Similar to political and economic struggles, the human rights struggle can be seen in the context of revolution as well as counter-revolution in the politics of transition. On one hand, a discourse in the defence of human rights may be present in revolutionary political movements and protests. On the other, the instrumentalisation of human rights discourses by counter-revolutionary powers, whether locally by the ruling elites or internationally by other governments, may also exist.
Now eight years after the beginning of the first wave of Arab uprisings, Algeria and Sudan have apparently begun a new wave of revolt. It is evident that protesters in the two countries, and across the region, have evolved politically; learning several lessons from failures of the past. Rowaq Arabi, an electronic magazine specialised in human rights studies in the Middle East and North Africa, is calling for contributions on this topic, under the theme of ‘Human rights discourses in the new wave of Arab uprisings: Their development in the dynamics of peaceful protests and popular mobilisation and their instrumentalisation by counter-revolutionary powers’.
Submissions, which include papers, analyses, and book reviews, are accepted from now until the 31st of December 2019 in both Arabic or English. Abstracts, along with a recent list of previously published articles are to be sent to firstname.lastname@example.org. Contributors with no previous publications are welcome and encouraged to send complete articles. Once published, authors will be compensated for their contributions.
Rowaq Arabi suggests the following sub-topics for contributors while welcoming other suggestions relevant to the main theme of this call:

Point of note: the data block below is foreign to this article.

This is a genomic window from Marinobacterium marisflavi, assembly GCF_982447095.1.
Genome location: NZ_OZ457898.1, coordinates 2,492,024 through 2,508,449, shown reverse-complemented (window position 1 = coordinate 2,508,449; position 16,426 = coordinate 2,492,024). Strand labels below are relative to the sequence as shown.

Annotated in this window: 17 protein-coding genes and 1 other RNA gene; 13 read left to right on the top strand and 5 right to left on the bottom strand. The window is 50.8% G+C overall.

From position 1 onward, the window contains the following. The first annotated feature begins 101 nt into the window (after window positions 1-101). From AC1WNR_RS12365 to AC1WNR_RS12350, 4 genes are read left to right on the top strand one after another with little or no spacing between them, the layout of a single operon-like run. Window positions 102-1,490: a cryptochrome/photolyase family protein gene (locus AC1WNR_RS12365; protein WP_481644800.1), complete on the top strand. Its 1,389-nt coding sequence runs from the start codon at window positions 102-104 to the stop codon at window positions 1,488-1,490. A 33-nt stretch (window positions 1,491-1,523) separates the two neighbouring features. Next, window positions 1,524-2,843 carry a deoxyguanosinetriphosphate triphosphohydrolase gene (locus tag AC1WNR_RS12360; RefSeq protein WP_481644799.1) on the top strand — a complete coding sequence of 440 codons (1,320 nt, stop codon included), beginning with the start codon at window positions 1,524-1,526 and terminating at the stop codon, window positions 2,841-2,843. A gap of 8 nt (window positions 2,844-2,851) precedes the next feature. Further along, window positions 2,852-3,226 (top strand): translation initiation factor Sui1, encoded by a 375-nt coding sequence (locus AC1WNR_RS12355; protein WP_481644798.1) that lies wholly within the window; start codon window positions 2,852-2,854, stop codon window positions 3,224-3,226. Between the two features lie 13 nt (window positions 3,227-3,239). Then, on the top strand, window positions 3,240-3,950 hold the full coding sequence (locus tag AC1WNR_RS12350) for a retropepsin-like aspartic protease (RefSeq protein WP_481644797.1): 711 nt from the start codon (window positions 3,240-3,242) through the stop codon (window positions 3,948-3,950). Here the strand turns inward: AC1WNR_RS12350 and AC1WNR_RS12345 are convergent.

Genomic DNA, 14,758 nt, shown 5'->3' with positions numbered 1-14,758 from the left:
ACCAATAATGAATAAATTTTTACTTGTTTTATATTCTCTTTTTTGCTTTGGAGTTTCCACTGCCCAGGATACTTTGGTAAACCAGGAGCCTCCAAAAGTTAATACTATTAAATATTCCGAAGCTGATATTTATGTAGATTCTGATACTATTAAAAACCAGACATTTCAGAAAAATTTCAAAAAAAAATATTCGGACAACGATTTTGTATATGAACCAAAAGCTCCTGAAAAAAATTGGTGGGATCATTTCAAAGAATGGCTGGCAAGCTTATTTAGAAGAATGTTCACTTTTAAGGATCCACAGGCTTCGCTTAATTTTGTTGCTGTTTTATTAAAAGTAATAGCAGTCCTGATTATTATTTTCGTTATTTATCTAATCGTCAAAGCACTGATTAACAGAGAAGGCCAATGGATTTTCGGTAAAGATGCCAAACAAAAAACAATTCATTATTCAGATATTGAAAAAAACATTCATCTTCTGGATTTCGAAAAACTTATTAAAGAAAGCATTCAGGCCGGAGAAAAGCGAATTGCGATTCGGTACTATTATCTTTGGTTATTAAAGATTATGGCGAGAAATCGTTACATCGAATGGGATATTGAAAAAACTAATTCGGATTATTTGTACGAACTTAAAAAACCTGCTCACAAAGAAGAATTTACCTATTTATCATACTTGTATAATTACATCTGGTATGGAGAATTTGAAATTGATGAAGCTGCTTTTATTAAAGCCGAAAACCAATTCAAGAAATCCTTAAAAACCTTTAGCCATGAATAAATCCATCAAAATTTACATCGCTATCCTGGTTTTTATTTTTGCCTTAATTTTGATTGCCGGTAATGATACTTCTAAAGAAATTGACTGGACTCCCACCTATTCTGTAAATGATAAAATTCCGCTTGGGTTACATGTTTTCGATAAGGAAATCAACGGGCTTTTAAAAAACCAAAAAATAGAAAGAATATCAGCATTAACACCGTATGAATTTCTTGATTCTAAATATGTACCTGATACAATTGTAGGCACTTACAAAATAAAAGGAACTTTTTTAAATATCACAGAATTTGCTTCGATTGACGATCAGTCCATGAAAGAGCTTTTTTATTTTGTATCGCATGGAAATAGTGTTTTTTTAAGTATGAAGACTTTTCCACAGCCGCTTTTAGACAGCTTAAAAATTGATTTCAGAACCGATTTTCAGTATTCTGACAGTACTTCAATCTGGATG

- The role of human rights organisations in paving the road for uprisings
- The response of the international community to the recent wave of Arab uprisings
- Regional and international dynamics in relation to the recent wave of uprisings
- Human rights in transitional periods: What happens after a leader’s downfall?
- The founding of the Sudanese Professionals Association and its relations with existing political parties and civil society
- Mobilisation based on economic and social discourses: The case of Algeria (or other countries)
- The evolution of human rights discourses under repressive and restrictive regimes in the region
- Differences in the positions of international actors (EU, US and others) in regards to the uprisings in Sudan vs. Algeria
- The instrumentalisation of human rights discourses in international relations between governments: Egypt and Saudi Arabia in comparison to Turkey and Iran
To read more about Rowaq Arabi, its history in print since 1996 and its ongoing online transition, in addition to our author’s guidelines, please refer to this link.
Read this post in: العربية